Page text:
3. landscape panoramas composed of snapshots pasted together, especially from field expeditions
  4. family and friends and their homes
  5. pets and other animals, wild and domesticated
  6. closeups of individual plants, outside and indoors, including some lab experiments in seedling growth
  7. trees -- outdoors or herbarium specimens
  8. trunks of trees, tree wounds and repairs
  9. diagrams of plants and trees and other printed material

The photos date from about 1900 - 1935, although there are a few photos of earlier family daguerreotypes. The negatives and lantern slides seem mostly to correspond to the mounted photographs. Some of the city and town pictures could be quite useful to students of local history. The photos are mostly quite good quality.

The smaller items include:

  1. a small notebook containing notes on geography and plants from the 1906 trip to the Gaspé
  2. letters, reports, and collection labels related to the 1923 trip to the Gaspé
  3. a plaster model of Mt. Logan (in the Gaspé), presumably made by Collins
  4. a notebook containing notes on Salix; unlabeled, but appears to have belonged to Collins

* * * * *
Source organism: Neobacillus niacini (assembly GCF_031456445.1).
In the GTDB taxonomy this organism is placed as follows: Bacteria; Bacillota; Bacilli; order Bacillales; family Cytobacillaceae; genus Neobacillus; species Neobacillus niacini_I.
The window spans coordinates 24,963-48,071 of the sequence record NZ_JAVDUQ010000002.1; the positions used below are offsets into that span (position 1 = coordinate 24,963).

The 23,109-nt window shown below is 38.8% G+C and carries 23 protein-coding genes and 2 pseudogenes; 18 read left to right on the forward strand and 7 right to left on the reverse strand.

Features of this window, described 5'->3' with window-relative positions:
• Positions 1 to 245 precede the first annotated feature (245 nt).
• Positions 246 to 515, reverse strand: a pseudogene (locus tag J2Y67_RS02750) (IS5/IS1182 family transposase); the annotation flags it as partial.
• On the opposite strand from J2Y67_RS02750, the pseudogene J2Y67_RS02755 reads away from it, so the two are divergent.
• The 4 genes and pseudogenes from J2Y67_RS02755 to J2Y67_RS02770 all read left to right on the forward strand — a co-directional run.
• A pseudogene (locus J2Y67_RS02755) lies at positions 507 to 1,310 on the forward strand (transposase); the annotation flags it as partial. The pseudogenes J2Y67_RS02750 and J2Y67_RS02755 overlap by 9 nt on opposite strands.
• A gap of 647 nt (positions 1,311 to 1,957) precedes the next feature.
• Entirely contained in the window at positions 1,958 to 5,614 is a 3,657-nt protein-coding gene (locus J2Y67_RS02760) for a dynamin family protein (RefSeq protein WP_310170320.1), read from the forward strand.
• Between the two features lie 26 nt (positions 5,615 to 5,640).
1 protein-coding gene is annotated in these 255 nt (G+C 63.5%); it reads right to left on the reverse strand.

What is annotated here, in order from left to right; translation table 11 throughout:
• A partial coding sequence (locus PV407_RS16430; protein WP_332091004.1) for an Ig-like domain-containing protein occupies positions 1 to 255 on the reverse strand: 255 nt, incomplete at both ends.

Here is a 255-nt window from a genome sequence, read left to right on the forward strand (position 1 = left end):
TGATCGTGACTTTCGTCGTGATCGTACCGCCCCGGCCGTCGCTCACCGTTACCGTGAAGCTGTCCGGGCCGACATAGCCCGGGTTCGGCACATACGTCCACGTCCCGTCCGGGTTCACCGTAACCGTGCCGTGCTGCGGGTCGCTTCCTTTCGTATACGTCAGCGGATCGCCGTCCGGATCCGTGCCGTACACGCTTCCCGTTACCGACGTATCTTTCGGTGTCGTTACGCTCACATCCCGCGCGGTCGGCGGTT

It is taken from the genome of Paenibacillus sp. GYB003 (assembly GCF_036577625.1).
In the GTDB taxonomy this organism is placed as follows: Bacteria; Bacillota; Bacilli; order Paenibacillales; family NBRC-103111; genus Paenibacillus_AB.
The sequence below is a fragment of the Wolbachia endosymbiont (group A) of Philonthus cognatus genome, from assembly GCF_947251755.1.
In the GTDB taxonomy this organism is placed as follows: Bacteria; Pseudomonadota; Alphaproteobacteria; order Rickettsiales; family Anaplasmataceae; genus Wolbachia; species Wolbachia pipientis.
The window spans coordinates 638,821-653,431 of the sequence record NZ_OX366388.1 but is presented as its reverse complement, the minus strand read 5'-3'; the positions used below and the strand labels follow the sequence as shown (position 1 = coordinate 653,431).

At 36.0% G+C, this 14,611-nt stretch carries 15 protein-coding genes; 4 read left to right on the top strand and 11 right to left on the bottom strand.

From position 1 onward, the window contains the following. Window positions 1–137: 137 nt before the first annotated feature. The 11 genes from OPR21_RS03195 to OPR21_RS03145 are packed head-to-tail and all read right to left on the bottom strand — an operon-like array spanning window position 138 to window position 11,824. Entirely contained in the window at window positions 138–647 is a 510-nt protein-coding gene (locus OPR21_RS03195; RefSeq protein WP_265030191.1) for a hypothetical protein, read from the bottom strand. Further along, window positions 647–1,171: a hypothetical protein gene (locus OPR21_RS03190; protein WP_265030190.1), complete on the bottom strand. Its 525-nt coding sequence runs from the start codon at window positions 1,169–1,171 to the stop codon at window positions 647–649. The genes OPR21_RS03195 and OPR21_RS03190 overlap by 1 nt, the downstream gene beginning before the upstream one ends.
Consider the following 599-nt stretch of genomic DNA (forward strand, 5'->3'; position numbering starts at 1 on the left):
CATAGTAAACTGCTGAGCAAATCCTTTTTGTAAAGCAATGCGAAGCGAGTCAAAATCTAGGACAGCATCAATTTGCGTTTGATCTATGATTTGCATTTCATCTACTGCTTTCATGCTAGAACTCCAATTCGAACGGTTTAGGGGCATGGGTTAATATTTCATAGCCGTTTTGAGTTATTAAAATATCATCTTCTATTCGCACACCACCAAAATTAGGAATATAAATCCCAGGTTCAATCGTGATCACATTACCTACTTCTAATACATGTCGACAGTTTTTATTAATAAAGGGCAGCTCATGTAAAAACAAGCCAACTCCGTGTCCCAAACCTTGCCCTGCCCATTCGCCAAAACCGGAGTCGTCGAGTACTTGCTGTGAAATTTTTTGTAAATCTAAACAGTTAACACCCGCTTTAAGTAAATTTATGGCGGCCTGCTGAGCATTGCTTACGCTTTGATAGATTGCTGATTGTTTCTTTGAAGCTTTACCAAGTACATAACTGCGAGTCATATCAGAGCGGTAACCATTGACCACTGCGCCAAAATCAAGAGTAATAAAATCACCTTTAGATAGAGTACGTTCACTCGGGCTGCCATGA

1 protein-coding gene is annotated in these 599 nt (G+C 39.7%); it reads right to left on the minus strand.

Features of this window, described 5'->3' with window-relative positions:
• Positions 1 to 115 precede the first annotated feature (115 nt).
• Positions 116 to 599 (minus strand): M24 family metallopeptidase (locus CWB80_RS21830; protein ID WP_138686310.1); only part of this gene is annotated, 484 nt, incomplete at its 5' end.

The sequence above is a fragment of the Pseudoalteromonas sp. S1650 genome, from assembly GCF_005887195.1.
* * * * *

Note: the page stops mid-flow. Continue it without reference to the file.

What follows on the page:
The library has copies of Collins' diaries of 1896, 1904, 1905 and 1906 field trips -- Vac C69. The Semi-Historic letters file contains seven folders (about 370 letters) from Collins to Gray Herbarium staff. There is also one list of identifications of some Collins plants in Plant list book 6.

Provenance:

No documentation has been found on the source of the letters. It is likely that they were given to the Gray Herbarium by Collins before his death since they do not include any correspondence for the latter part of his life, 1925-1940. Collins willed his photo negatives, prints and lantern slides pertaining to field trips or botanical matters to M.L. Fernald, who presumably left them at the Gray Herbarium. Collins left his diaries (starting 1883), his books, pamphlets and papers to his sister, Edith W. Jenckes, to dispose of as she saw fit. (He had already given most of his books to the Gray Herbarium before he died). Fernald selected pamphlets, books and photos from the articles left to Mrs. Jenckes on Oct. 6, 1941; a detailed list of his selections has not been found. He apparently obtained some of Collins' diaries (he referred to them in his article about Collins in Rhodora), but what happened to them is a mystery. Collins gave the model of Mt. Logan in March, 1928; it is not clear whether the other small items were acquired before or after Collins' death.

Container Listing

See Also:

Historic Letter Collection
Semi-Historic Letter Collection
Gray Archives Photograph Collection: #0079-#0082, #0975

Send comments, corrections, or updates to: ldecesare@oeb.harvard.edu
Last updated April 2011